• Why they’re here: The Spartans lose a ton — Denzel Valentine, Bryn Forbes, Matt Costello — but they also add a ton, bringing in a class headlined by Miles Bridges that is as talented as any that Tom Izzo has brought in in recent years. Their ceiling is high, but the question that needs to be answered is just how well they fit together and just how effective Winston and Nairn will be running the point.

7. Virginia

  • Returning: London Perrantes, Isaiah Wilkins, Devon Hall, Marial Shayok, Darius Thompson, Jarred Rueter
  • Newcomers: Austin Nichols, Kyle Guy, Jay Huff, Mamade Diakite, DeAndre Hunter, Ty Jerome
  • Why they’re here: Losing Anthony Gill and Malcolm Brogdon is a tough blow to overcome, but the Cavaliers now have a program that can survive personnel losses like that. Nichols will shine in that system, and we’re expecting one of Perrrantes, Hall, Shayok or Thompson to take a step forward offensively.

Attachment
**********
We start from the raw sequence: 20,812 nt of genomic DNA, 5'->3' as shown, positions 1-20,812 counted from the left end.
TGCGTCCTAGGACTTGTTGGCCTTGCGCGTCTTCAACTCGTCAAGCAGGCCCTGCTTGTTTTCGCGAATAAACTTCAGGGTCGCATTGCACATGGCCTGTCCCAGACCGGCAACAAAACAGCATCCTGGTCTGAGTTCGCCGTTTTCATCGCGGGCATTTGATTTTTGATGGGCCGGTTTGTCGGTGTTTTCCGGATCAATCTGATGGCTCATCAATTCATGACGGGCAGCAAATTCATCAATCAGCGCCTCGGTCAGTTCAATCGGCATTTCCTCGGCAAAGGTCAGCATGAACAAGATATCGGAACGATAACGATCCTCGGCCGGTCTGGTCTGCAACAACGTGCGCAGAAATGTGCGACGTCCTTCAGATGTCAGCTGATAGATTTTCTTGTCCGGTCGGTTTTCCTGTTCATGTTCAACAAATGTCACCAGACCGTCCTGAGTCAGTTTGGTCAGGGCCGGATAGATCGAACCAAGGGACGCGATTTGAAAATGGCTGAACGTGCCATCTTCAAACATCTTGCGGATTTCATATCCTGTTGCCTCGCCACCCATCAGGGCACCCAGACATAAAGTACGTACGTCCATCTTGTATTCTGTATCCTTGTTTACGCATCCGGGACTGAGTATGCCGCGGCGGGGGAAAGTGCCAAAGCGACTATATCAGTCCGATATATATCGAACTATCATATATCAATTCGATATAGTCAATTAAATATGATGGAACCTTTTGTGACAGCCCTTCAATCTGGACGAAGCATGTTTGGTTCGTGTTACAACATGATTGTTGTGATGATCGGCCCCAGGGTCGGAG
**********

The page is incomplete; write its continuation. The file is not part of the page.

8. North Carolina

  • Returning: Joel Berry II, Justin Jackson, Kennedy Meeks, Isaiah Hicks, Nate Britt, Theo Pinson, Kenny Williams
  • Newcomers: Tony Bradley, Brandon Robinson, Seventh Woods
  • Why they’re here: Assuming that the Tar Heels get the guys back that they’re supposed to get back, they should actually have a better team next season than some may realize. Might they actually be able to repeat as ACC regular season champions?

9. Arizona

  • Returning: Allonzo Trier, Kadeem Allen, Dusan Ristic, Parker Jackson-Cartwright
  • Newcomers: Ray Smith, Rawle Alkins, Terrence Ferguson, Lauri Markkanen, Kobi Simmons
  • Why they’re here: There are some very valid questions about how Arizona’s roster is going to fit together next season. With Trier, Alkins, Ferguson and Simmons all on the roster, will there be enough shots to go around? I’ll trust Sean Miller to get the most out of these guys, but there’s a chance that this No. 9 ranking could end up looking silly next March.

10. Louisville

  • Returning: Quentin Snider, Donovan Mitchell, Mangok Mathiang, Ray Spalding, Deng Adel, Anas Mahmoud
  • Newcomers: Tony Hicks, V.J. King